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Calculating the Fraud – Blue Boxes, Spreadsheets and Shimmer

People ask how much research I had to do to write Shimmer. For better or worse, I did virtually none. My flippant response is always that I hate research. Which is true. The thought of doing any amount of research for something I write makes me panic, as if I’m back in a college English class, frantically trying to finish a research paper on Sir Gawain and the Green Knight the day before it is due. The better answer is that it was never my intent to write a book that was an accurate portrayal of some technology or business. I could care less about accuracy. What I wanted was to create a world that was true to itself. The technology (the mainframes and blue boxes) and the business (including the financial fraud underlying it) had to work within the context of the book, the characters, the world that they inhabited. I found this spreadsheet from back when I was mid-way into the first draft of the book. I vaguely remember putting it together. I’d written myself into a lie — a company based on a growing fraud that was nearing an end. But I needed to sort out some details on how the fraud would work. Here’s the spreadsheet:

(Here’s a PDF of the file.)

I like this line, which is in the notes:
"Exponential increase: Because Global Relay [later changed to
Core Communications] is allowing the client to pass so much
more information, it has an exponentially larger commitment.
Basically, if the Blue Box increases the rate by 40,
then GR has to buy 40 mainframes."
I can only sort of follow what I did on the spreadsheet, by the way. The details of the fraud continued to change as I wrote. What matters is that I used it to get a feel for the exponential growth of the lie, and thus the problem, that Robbie had created.

People ask how much research I had to do to write Shimmer. For better or worse, I did virtually none.

My flippant response is always that I hate research. Which is true. The thought of doing any amount of research for something I write makes me panic, as if I’m back in a college English class, frantically trying to finish a research paper on Sir Gawain and the Green Knight the day before it is due.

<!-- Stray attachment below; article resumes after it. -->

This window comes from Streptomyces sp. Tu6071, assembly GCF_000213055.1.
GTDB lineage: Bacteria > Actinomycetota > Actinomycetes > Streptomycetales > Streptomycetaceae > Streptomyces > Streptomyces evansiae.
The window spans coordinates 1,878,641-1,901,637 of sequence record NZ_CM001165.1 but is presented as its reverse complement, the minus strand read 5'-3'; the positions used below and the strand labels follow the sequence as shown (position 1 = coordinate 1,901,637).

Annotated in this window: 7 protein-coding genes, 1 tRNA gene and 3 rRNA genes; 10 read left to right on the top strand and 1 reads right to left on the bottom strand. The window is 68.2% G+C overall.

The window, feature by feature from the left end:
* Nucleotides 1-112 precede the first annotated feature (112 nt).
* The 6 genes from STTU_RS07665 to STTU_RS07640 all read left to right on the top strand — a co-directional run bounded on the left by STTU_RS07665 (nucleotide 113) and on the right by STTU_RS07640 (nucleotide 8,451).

The better answer is that it was never my intent to write a book that was an accurate portrayal of some technology or business. I could care less about accuracy. What I wanted was to create a world that was true to itself. The technology (the mainframes and blue boxes) and the business (including the financial fraud underlying it) had to work within the context of the book, the characters, the world that they inhabited.

I found this spreadsheet from back when I was mid-way into the first draft of the book. I vaguely remember putting it together. I’d written myself into a lie — a company based on a growing fraud that was nearing an end. But I needed to sort out some details on how the fraud would work.

Here’s the spreadsheet:

I like this line, which is in the notes: “Exponential increase: Because Global Relay [later changed to Core Communications] is allowing the client to pass so much more information, it has an exponentially larger commitment. Basically, if the Blue Box increases the rate by 40, then GR has to buy 40 mainframes.”

I can only sort of follow what I did on the spreadsheet, by the way. What matters is that I got a feel for the exponential growth of the lie, and thus the problem, that Robbie had created.

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